Kendra King has put together a lot of baskets, but none so extravagant as a "coming of age" gift she assembled on behalf of a major TV network executive who had forgotten his daughter's 21st birthday.

"His assistant called and said, 'It's his only child's 21st birthday,' " King said. The executive was ready to spend $500, but the basket had to be in London the next day.

King assembled a "becoming-a-woman" basket, complete with Belgian chocolates, candles, a silk robe, champagne, bath salts, oils and sponges and delivered it via air courier to the young woman's doorstep.

"Shipping cost a fortune, but the girl never knew Daddy forgot," said King. "That's the whole point. Someone like that needs someone like me to make sure their daughters don't know they've forgotten their 21st birthday."

King makes it her business to help busy people give gifts, albeit usually not such opulent ones. King owns and operates Artfull Baskets, a themed gift-basket business based in a warehouse space at Santa Monica Airport.

King's baskets are what she calls "concept-driven," meaning they are given artistic names and themes, usually inspired by painters or works of art. Her best-selling baskets include "The Prodigy" baby gifts "for the newest artist in residence" and "Norman Rockwell's 'The Physical,' " a get-well basket featuring fortune cookies, an apple-shaped cookie, chocolate band-aids, and a hypodermic needle/pen, arranged in a small rectangular cardboard box printed like a doctor's bag.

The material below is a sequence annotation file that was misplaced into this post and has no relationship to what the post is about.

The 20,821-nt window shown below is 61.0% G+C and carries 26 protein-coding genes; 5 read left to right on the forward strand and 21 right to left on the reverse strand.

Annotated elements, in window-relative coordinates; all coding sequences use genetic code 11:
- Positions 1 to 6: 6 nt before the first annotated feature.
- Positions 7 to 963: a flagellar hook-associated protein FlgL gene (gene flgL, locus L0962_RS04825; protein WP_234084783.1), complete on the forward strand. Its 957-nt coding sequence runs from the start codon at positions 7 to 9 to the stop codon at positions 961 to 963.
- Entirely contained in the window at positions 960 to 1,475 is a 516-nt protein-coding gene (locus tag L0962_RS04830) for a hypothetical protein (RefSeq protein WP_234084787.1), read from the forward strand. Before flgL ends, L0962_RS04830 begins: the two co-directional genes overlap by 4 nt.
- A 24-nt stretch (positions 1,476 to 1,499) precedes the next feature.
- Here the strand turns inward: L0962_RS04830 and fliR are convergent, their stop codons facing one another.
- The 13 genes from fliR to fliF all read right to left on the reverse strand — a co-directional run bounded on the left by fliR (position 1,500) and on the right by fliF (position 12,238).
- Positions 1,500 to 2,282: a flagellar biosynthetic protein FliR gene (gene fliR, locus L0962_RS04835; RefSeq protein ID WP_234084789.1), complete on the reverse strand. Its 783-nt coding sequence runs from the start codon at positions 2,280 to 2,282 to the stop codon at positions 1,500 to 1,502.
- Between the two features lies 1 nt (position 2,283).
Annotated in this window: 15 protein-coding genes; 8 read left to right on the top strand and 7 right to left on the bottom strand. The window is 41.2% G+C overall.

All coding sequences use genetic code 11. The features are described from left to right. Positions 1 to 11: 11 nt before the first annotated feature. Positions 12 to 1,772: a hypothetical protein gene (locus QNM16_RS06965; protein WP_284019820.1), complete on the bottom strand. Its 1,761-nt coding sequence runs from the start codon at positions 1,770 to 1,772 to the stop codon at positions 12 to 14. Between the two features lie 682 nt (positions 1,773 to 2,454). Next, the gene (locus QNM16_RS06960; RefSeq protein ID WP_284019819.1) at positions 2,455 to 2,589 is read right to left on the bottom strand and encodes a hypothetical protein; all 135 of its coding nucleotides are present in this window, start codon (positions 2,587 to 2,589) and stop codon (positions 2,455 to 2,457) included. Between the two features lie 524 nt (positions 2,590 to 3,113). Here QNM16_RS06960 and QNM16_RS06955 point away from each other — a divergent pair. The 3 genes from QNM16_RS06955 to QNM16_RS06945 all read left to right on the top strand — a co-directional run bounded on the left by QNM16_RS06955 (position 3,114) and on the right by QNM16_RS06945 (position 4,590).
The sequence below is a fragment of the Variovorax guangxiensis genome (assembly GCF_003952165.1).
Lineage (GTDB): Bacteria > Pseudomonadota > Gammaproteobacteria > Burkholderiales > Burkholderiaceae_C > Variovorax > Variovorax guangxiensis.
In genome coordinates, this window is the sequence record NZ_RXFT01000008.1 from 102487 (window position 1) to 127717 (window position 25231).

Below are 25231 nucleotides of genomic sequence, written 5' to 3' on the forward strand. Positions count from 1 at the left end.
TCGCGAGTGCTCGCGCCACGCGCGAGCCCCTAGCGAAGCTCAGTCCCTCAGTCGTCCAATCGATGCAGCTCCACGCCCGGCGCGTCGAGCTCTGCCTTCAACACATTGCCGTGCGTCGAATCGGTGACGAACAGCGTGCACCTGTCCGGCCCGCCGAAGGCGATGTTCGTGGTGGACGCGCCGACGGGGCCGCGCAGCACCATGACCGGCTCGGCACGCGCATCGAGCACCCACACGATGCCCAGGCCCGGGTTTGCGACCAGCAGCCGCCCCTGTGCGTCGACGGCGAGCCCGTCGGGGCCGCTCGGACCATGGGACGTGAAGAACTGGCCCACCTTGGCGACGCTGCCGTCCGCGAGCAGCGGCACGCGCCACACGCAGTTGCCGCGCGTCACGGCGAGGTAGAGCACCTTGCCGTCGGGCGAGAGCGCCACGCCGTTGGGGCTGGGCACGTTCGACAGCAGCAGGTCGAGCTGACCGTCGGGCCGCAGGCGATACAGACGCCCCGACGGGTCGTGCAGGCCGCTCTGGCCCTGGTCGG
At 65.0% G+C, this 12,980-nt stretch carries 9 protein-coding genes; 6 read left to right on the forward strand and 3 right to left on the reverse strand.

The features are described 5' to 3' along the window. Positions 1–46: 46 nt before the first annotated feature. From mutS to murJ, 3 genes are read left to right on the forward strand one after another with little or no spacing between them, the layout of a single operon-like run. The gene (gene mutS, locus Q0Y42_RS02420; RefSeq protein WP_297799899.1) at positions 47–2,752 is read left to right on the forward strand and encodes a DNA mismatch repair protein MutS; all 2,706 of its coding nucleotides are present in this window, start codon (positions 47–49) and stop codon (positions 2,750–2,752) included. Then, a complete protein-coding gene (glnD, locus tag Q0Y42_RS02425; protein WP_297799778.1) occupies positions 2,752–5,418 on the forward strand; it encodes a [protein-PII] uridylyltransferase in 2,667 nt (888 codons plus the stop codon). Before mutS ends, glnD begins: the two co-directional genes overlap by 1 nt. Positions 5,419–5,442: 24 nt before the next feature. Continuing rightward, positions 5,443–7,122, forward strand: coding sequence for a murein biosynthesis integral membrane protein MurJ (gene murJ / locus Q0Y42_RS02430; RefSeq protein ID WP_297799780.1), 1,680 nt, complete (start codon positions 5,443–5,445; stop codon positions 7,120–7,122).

You can't buy these baskets in stores; King's clients are the people on her mailing lists.

A former assistant to actress Kathy Bates who later went into international television sales and distribution, King started the business in 1994 by calling up a list of her former contacts in the entertainment industry. She also went through the phone book and created a mailing list for her catalog, targeting personnel managers, executive assistants, office managers, heads of administration and human resources directors.

She added to her lists by joining networking and referral groups, and in her second year of business hired the Women's Referral Service, a consulting service that puts women in touch with other women, to buy and manage her mailing lists.

She left the TV business because she was tired of the long hours and travel schedule. She was inspired by all the rotten gifts she received from business contacts. "I had gotten so many bad baskets, I thought I could do better," she said.

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